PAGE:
The Kerala High Court on Monday berated private hospitals for charging very high rates for Covid-19 treatment, saying that citizens should not be “looted in trying times”, reported the Hindustan Times.
A bench of Justices Devan Ramachandran and Kausar Edappagath took up the matter suo motu after a video of a man narrating his woes of getting treatment at a private hospital in Kochi went viral on social media.
The High Court said they had come across several instances, where patients were charged as much as Rs 22,000 for personal protection kits, calling them “unconscionable billings”, according to the Hindustan Times. “Rs 22,000 for PPE kits, our humble kanji [rice gruel or porridge] is charged Rs 1,300. And Dolo is charged Rs 30-40 each,” the court added. “We won’t allow this loot.”
During the proceedings, the Kerala government informed the High Court that it had registered a case against the hospital mentioned in the video. The state also informed the bench that it had capped prices for Covid-related services in private hospitals of the state.
The state attorney said that 50% of beds in government and private hospitals, Employees’ State Insurance hospitals, and medical colleges were reserved for Covid treatment, reported Live Law.
In general wards of National Accreditation Board for Hospitals and Healthcare Providers-accredited hospitals (NABH hospitals) and non-NABH hospital, daily rates would be fixed at Rs 2,910 and 2,645 respectively, the attorney added.
The rates, applicable to persons who were not covered by the government’s Karunya Scheme or government sponsorship, would be applicable in nursing homes and private hospitals, according to the new fee structure. The rates would be inclusive of oxygen, medicine and drugs, nursing and boarding charges.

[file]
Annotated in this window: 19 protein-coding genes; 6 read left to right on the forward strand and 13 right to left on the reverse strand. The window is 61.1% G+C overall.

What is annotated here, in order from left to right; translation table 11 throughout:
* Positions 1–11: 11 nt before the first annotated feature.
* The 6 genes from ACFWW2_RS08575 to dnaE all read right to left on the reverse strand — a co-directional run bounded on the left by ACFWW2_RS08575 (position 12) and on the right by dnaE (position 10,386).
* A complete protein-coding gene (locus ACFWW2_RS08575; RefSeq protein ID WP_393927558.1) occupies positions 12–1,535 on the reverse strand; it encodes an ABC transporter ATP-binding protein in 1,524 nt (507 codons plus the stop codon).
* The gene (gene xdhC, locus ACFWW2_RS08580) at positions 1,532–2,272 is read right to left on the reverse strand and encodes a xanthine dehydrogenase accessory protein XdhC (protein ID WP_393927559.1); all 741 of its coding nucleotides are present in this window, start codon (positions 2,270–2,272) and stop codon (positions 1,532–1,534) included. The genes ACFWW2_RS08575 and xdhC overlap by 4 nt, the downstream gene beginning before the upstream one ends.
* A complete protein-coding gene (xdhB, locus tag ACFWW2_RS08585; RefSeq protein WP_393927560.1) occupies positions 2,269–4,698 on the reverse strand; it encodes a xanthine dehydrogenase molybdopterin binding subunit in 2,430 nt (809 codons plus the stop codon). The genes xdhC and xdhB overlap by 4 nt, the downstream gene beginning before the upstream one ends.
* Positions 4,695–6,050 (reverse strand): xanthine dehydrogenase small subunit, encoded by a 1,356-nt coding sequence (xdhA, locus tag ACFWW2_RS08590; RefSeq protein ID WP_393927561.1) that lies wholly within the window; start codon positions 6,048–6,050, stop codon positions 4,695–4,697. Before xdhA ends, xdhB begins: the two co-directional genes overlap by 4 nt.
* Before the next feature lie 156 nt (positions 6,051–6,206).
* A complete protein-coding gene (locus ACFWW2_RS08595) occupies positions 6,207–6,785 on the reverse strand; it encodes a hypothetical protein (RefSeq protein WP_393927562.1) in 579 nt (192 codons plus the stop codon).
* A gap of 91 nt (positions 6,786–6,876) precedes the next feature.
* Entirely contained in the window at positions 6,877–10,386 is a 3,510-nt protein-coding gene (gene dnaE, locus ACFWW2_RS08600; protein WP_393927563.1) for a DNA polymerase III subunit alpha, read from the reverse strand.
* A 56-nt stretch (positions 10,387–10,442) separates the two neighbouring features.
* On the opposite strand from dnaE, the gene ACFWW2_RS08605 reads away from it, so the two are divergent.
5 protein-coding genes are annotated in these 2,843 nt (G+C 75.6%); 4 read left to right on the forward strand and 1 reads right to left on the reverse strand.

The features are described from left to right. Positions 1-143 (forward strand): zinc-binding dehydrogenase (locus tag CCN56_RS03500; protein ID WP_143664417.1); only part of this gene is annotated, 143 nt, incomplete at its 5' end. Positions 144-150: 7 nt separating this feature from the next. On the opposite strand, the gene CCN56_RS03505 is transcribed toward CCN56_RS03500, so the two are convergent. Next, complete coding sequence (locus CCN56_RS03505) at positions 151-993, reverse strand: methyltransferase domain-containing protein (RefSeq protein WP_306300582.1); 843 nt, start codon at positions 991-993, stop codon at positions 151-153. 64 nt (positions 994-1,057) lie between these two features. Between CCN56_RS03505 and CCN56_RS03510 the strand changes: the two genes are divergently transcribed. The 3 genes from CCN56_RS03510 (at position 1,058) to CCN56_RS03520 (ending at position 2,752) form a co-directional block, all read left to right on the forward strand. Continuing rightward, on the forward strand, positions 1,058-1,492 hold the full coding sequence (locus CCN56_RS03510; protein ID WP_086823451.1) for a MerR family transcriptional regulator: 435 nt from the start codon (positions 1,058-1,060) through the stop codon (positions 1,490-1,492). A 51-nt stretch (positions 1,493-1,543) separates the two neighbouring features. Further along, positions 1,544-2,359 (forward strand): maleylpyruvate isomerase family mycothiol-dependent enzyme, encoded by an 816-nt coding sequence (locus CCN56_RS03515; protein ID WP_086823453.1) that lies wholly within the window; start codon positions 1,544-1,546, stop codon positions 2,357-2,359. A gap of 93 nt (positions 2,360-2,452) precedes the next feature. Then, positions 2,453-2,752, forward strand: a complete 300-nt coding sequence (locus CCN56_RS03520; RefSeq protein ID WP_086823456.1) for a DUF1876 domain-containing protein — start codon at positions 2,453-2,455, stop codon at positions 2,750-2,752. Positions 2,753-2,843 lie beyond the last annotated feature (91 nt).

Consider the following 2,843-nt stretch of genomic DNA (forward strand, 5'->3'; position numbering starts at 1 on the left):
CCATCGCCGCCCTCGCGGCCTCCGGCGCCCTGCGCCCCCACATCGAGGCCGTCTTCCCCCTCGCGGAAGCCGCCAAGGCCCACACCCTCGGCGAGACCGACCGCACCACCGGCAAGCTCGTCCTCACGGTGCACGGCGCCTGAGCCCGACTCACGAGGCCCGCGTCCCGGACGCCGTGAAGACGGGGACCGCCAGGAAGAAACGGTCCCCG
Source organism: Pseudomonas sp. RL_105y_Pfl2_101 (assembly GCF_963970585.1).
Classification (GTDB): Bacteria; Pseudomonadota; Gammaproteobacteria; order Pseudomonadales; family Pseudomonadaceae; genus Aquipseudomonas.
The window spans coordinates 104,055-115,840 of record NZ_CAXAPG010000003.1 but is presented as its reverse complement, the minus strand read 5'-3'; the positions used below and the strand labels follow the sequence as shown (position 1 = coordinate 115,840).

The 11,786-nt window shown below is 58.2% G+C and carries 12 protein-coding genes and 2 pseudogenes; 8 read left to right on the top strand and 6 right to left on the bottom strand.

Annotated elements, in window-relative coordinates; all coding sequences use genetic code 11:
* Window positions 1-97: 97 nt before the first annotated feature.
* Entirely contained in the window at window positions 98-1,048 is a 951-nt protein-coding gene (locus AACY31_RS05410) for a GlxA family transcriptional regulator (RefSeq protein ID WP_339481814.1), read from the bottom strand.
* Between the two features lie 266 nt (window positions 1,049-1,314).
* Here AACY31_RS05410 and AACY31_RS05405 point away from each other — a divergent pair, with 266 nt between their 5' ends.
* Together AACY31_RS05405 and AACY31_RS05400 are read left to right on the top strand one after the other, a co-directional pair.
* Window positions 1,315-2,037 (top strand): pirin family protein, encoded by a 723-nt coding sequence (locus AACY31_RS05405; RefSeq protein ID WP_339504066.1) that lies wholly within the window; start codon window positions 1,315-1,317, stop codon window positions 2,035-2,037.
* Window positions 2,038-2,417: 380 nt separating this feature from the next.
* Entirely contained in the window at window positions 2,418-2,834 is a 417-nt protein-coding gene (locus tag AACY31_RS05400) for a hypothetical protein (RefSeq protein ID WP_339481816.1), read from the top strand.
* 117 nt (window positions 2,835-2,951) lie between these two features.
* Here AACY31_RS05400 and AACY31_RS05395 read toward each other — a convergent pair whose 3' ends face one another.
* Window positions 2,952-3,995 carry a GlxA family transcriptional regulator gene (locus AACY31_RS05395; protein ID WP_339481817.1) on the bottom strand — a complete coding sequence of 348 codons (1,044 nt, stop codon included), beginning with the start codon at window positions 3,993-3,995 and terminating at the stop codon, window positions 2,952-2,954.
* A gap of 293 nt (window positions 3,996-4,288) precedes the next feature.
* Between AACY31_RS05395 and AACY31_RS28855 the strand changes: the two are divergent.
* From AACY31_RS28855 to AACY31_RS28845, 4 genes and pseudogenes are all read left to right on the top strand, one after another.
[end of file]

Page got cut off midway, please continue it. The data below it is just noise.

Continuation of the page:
However, high-end investigations such as CT scans would be excluded from the package. The rates of PPE kits, medications and such other tests would be governed by the Maximum Retail Price or any other notification or order regulating the same as and when published, the state government said.
Besides, district medical officers and authorities under the Kerala Clinical Establishments Act and Rules would operate as grievance redressal officers who would investigate cases where private hospitals are charging unusually high fees, the state government told the court.
The High Court said it was immensely pleased with the state government’s submissions, and orally described the new order as “fantastic”.
“We have examined the GO [Government’s order] very closely,” the court said. “We are more than pleased with the government’s order...We find these rates to be extremely reasonable.”
Earlier on Monday, the Madras High Court had also observed that hospitals seem to be taking advantage of the coronavirus crisis in the country, by charging very high fees from patients and their families. The High Court asked the Centre and state government to file a response detailing ways this could be controlled.